[2005] CSOH 113



in the cause







Pursuers: Maguire, Q.C., Haldane; Digby Brown, SSC

Defenders: McEachran, QC., Lamont; Lawford Kidd

Peoples, Q.C., Sanders; Macroberts

19 August 2005


[1]This case concerns a tragic accident on a level crossing which resulted in the death of a man, Mr Bruce Thomson, and the serious injury of a three year old girl, Sarah Clegg. The pursuers are the parents of the injured girl and are seeking damages for the depression and other mental disorders which they suffered in consequence of the accident.

[2]Damages have been agreed between the parties. In the event of either or both of the defenders being found liable to the pursuers, the first pursuer is to receive £20,000 in respect of solatium with interest from 14 June 2005. The second pursuer also is to receive £20,000 as solatium with interest from 14 June 2005 and also £1,800 in respect of loss of earnings, again with interest from 14 June 2005 and in addition interest on the loss of earnings of £486.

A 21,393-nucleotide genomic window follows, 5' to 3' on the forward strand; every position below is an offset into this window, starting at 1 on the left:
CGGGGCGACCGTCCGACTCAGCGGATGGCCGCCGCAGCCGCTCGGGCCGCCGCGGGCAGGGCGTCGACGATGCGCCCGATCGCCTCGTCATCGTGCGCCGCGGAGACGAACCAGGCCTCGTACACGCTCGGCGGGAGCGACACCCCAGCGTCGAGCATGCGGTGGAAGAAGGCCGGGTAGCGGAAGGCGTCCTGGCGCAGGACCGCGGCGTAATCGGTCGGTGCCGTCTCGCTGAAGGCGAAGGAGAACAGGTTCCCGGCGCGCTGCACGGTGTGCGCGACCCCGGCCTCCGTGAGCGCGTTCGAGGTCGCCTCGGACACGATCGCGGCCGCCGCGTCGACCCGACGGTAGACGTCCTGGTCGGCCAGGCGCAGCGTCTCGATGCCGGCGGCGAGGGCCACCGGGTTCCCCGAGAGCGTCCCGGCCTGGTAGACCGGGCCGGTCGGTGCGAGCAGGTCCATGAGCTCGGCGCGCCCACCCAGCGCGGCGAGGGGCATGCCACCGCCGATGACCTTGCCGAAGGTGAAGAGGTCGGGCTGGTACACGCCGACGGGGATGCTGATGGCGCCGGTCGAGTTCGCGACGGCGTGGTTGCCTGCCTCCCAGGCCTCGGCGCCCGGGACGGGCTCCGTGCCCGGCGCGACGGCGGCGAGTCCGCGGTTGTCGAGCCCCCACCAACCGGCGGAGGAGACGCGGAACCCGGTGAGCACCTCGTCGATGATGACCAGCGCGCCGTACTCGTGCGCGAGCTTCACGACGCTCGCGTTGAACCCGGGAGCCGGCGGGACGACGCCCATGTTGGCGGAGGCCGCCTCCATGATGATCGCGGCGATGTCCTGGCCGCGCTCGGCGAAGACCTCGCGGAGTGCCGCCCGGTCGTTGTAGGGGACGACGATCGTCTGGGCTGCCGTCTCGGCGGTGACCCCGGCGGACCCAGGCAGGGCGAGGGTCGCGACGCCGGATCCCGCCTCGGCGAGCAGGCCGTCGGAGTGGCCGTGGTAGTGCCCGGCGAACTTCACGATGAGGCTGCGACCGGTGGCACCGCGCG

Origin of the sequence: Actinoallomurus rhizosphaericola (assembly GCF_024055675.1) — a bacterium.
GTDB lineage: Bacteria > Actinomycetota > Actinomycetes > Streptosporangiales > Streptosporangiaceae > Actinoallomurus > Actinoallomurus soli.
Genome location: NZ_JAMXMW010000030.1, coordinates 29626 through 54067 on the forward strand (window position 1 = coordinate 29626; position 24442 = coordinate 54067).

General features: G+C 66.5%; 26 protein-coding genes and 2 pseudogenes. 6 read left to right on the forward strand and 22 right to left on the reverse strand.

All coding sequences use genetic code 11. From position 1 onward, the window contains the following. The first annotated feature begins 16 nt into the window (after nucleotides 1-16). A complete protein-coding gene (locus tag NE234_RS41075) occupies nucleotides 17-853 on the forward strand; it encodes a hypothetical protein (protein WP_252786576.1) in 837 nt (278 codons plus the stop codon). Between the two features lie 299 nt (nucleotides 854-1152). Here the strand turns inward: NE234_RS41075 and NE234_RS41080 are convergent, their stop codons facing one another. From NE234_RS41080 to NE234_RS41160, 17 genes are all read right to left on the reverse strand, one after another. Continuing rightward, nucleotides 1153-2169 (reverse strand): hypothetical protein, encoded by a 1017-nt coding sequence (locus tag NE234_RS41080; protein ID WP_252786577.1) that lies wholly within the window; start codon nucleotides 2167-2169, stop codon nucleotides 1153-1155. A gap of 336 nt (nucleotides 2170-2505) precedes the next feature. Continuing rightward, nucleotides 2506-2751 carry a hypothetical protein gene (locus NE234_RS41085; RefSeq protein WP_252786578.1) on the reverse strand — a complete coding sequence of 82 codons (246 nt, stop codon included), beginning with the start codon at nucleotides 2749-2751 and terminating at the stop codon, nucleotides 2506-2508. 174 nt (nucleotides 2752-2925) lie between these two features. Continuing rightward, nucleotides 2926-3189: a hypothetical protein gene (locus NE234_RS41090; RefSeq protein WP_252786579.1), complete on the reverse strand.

[3]The issue between the parties is whether and to what extent either or both of the defenders were in breach of their duties of reasonable care to the pursuers as parents of the injured girl in having caused or materially contributed to the accident. No issue is raised of the scope of the defenders' duty of care to the pursuers in relation to the injury which they suffered.

The locus of the accident

[4]The accident occurred at the level crossing at Moulinearn, Perthshire which is situated on the Western side of the A9 trunk road between Ballinluig and Pitlochry. The railway runs parallel to the A9 and the crossing is located within about 15 metres of the northbound carriageway of the A9. The road on which the crossing is situated is a private road leading to the hamlet of Moulinearn which comprises about seven houses and two holiday properties. The road also gives access to agricultural land and to the river Tummel which people can fish on obtaining permits from Atholl Estates.